Everyone remembers their first time: ESA satellite dodges 'mega constellation'
Spoiler: Yes, it was SpaceX's Starlink
The European Space Agency (ESA) accomplished a first today: moving one of its satellites away from a potential collision with a "mega constellation".
The constellation in question was SpaceX's Starlink, and the firing of the thrusters of the Aeolus Earth observation satellite was designed to raise the orbit of the spacecraft to allow SpaceX's satellite to pass beneath without risking a space slam.
The ESA operations team confirmed that this morning's manoeuvre took place approximately half an orbit before the potential pileup. It also warned that, with further Starlink satellites in the pipeline and other constellations from the likes of Amazon due to launch, performing such moves manually would soon become impossible.
If plans to orbit thousands more satellites (to bring broadband to remote areas, or inflict it on air-travellers, for example) come to fruition, the ESA team reckons that things will need to be a lot more automated. Acronyms such as AI have been bandied around to create debris and constellation avoidance systems that move faster than the current human-based approach.
We contacted SpaceX to get its take on ESA's antics, but nothing has yet emerged from Musk's media orifice. If it does, we will update this article accordingly.
While this is a first for a "mega constellation", ESA is well practiced at dodging satellites, although mostly dead ones (or debris.) In 2018, the boffins keeping track of things had to perform 28 manoeuvres. A swerve to miss an active spacecraft is, however, unusual.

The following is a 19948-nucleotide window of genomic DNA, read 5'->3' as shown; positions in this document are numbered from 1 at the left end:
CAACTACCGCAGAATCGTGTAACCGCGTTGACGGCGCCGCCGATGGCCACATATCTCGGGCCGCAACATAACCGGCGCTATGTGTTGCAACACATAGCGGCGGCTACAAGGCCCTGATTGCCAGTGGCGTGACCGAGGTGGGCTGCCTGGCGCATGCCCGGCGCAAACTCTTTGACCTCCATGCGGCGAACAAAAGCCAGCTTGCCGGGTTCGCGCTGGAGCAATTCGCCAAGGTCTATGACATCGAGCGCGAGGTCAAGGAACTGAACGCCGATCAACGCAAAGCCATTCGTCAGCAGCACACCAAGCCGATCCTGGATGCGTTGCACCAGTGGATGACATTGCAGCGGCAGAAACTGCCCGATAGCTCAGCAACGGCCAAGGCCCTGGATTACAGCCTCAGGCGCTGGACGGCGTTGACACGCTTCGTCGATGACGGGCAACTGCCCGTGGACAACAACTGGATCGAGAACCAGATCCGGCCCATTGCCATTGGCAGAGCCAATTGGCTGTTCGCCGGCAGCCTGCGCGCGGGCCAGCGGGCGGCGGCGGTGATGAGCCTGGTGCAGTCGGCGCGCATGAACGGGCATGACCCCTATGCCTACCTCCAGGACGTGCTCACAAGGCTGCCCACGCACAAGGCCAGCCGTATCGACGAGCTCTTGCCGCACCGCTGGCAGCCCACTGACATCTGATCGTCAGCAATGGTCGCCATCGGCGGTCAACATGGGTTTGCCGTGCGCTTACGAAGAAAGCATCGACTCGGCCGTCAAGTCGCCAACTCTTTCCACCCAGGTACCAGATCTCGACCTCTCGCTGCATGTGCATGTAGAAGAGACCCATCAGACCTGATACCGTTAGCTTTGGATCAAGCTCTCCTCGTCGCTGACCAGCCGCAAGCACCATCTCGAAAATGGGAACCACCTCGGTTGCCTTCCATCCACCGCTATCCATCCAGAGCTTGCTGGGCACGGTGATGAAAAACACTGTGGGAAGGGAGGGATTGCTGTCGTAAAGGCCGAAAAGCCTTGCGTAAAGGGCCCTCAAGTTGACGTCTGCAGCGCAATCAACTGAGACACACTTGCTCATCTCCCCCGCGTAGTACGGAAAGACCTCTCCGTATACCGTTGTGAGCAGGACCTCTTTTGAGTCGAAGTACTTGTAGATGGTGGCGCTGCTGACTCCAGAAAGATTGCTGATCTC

Aeolus itself was launched on 22 August 2018, and is designed to acquire profiles of the Earth's winds, handy for understanding the dynamics of weather and improving forecasting.
You can make your own joke about nervous squeaks of flatulence as scientists realised that the spacecraft, designed to spend just over three years in orbit, was headed toward a possible mash-up with one of Musk's finest.
The incident serves as a timely reminder of the risks of flinging up thousands of small satellites to blanket the Earth with all manner of services. Keeping the things out of the way of each other and those spacecraft with more scientific goals will be an ever increasing challenge if the plans of Musk et al become a reality. ®